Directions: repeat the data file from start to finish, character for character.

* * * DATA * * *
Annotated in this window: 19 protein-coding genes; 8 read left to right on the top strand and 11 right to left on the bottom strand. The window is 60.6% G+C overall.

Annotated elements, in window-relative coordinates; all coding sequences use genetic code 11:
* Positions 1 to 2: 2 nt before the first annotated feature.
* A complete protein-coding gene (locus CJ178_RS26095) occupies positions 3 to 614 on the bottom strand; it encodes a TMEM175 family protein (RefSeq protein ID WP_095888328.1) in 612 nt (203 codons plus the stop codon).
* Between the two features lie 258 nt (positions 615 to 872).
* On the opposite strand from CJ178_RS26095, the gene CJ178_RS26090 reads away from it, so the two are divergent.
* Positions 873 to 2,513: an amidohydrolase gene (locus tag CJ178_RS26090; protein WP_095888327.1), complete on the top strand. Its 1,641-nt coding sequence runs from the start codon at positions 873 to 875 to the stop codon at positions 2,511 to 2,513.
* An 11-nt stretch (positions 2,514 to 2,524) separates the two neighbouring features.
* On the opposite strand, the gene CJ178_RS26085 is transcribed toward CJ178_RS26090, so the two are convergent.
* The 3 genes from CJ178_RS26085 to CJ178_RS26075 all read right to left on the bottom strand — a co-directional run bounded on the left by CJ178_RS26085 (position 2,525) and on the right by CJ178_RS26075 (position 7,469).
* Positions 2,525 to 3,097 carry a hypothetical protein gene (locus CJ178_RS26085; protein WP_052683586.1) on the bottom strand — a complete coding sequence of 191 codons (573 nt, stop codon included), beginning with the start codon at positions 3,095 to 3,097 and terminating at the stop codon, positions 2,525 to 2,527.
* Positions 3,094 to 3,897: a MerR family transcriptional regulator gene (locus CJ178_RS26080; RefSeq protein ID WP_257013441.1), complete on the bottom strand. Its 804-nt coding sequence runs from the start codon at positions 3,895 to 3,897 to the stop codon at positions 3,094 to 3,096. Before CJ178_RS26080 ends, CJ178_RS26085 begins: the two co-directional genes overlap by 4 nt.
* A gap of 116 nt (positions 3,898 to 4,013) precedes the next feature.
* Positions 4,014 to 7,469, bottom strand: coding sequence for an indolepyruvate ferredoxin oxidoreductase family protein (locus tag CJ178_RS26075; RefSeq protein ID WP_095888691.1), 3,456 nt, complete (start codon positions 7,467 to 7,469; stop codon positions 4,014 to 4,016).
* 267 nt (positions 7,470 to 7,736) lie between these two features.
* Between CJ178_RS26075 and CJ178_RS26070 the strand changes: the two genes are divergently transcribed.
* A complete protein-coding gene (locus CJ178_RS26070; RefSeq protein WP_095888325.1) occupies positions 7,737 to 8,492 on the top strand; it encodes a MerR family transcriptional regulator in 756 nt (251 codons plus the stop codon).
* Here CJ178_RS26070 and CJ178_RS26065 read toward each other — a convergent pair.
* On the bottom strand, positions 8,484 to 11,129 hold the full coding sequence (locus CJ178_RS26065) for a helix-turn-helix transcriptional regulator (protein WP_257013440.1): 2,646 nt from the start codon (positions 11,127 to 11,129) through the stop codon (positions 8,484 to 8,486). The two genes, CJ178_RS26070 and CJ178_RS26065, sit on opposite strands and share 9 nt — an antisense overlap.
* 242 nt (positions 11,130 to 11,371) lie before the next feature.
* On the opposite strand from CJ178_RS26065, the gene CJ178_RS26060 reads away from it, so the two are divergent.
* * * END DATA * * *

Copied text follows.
Annotated in this window: 19 protein-coding genes; 8 read left to right on the top strand and 11 right to left on the bottom strand. The window is 60.6% G+C overall.

Annotated elements, in window-relative coordinates; all coding sequences use genetic code 11:
* Positions 1 to 2: 2 nt before the first annotated feature.
* A complete protein-coding gene (locus CJ178_RS26095) occupies positions 3 to 614 on the bottom strand; it encodes a TMEM175 family protein (RefSeq protein ID WP_095888328.1) in 612 nt (203 codons plus the stop codon).
* Between the two features lie 258 nt (positions 615 to 872).
* On the opposite strand from CJ178_RS26095, the gene CJ178_RS26090 reads away from it, so the two are divergent.
* Positions 873 to 2,513: an amidohydrolase gene (locus tag CJ178_RS26090; protein WP_095888327.1), complete on the top strand. Its 1,641-nt coding sequence runs from the start codon at positions 873 to 875 to the stop codon at positions 2,511 to 2,513.
* An 11-nt stretch (positions 2,514 to 2,524) separates the two neighbouring features.
* On the opposite strand, the gene CJ178_RS26085 is transcribed toward CJ178_RS26090, so the two are convergent.
* The 3 genes from CJ178_RS26085 to CJ178_RS26075 all read right to left on the bottom strand — a co-directional run bounded on the left by CJ178_RS26085 (position 2,525) and on the right by CJ178_RS26075 (position 7,469).
* Positions 2,525 to 3,097 carry a hypothetical protein gene (locus CJ178_RS26085; protein WP_052683586.1) on the bottom strand — a complete coding sequence of 191 codons (573 nt, stop codon included), beginning with the start codon at positions 3,095 to 3,097 and terminating at the stop codon, positions 2,525 to 2,527.
* Positions 3,094 to 3,897: a MerR family transcriptional regulator gene (locus CJ178_RS26080; RefSeq protein ID WP_257013441.1), complete on the bottom strand. Its 804-nt coding sequence runs from the start codon at positions 3,895 to 3,897 to the stop codon at positions 3,094 to 3,096. Before CJ178_RS26080 ends, CJ178_RS26085 begins: the two co-directional genes overlap by 4 nt.
* A gap of 116 nt (positions 3,898 to 4,013) precedes the next feature.
* Positions 4,014 to 7,469, bottom strand: coding sequence for an indolepyruvate ferredoxin oxidoreductase family protein (locus tag CJ178_RS26075; RefSeq protein ID WP_095888691.1), 3,456 nt, complete (start codon positions 7,467 to 7,469; stop codon positions 4,014 to 4,016).
* 267 nt (positions 7,470 to 7,736) lie between these two features.
* Between CJ178_RS26075 and CJ178_RS26070 the strand changes: the two genes are divergently transcribed.
* A complete protein-coding gene (locus CJ178_RS26070; RefSeq protein WP_095888325.1) occupies positions 7,737 to 8,492 on the top strand; it encodes a MerR family transcriptional regulator in 756 nt (251 codons plus the stop codon).
* Here CJ178_RS26070 and CJ178_RS26065 read toward each other — a convergent pair.
* On the bottom strand, positions 8,484 to 11,129 hold the full coding sequence (locus CJ178_RS26065) for a helix-turn-helix transcriptional regulator (protein WP_257013440.1): 2,646 nt from the start codon (positions 11,127 to 11,129) through the stop codon (positions 8,484 to 8,486). The two genes, CJ178_RS26070 and CJ178_RS26065, sit on opposite strands and share 9 nt — an antisense overlap.
* 242 nt (positions 11,130 to 11,371) lie before the next feature.
* On the opposite strand from CJ178_RS26065, the gene CJ178_RS26060 reads away from it, so the two are divergent.